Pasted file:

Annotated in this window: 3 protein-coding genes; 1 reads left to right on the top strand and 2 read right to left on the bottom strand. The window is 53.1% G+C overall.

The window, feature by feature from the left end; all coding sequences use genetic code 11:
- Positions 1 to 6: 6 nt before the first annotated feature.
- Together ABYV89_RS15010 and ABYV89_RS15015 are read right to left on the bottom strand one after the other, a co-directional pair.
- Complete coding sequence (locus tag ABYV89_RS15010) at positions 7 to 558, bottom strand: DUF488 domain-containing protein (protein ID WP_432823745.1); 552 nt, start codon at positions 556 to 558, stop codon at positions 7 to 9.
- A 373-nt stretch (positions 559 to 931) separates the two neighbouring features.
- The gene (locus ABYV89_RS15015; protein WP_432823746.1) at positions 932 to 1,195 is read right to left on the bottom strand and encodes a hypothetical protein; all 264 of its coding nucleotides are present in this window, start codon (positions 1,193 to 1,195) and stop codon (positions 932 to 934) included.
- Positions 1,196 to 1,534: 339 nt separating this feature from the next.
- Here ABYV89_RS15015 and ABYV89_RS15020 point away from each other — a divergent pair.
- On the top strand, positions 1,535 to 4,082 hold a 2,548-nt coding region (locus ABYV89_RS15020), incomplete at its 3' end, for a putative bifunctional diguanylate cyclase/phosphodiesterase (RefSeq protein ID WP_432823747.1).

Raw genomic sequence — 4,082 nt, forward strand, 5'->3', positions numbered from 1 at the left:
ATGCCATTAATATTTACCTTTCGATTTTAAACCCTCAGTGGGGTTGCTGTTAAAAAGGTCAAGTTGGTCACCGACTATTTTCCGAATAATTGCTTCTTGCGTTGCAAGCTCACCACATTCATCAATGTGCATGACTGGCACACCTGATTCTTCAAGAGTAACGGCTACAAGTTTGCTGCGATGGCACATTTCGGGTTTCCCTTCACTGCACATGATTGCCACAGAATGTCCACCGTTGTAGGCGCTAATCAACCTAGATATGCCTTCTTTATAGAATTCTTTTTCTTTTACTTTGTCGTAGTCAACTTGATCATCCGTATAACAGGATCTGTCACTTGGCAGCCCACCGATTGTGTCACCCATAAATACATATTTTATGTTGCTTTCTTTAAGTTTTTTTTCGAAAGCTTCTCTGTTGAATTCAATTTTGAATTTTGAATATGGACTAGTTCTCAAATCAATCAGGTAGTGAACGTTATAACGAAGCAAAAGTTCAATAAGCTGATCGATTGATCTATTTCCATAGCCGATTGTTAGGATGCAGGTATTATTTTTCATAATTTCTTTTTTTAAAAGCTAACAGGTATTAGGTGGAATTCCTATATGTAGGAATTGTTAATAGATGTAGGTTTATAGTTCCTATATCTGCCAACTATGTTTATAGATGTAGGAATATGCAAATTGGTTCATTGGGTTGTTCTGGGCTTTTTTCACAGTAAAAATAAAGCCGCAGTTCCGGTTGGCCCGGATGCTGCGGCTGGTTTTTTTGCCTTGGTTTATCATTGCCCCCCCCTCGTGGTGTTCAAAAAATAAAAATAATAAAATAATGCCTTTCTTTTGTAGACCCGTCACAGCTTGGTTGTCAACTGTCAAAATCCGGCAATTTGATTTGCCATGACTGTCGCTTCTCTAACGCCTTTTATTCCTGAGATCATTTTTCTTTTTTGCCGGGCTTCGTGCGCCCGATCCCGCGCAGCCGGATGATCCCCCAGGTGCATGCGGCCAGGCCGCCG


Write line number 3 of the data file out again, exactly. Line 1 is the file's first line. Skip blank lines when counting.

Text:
- Positions 1 to 6: 6 nt before the first annotated feature.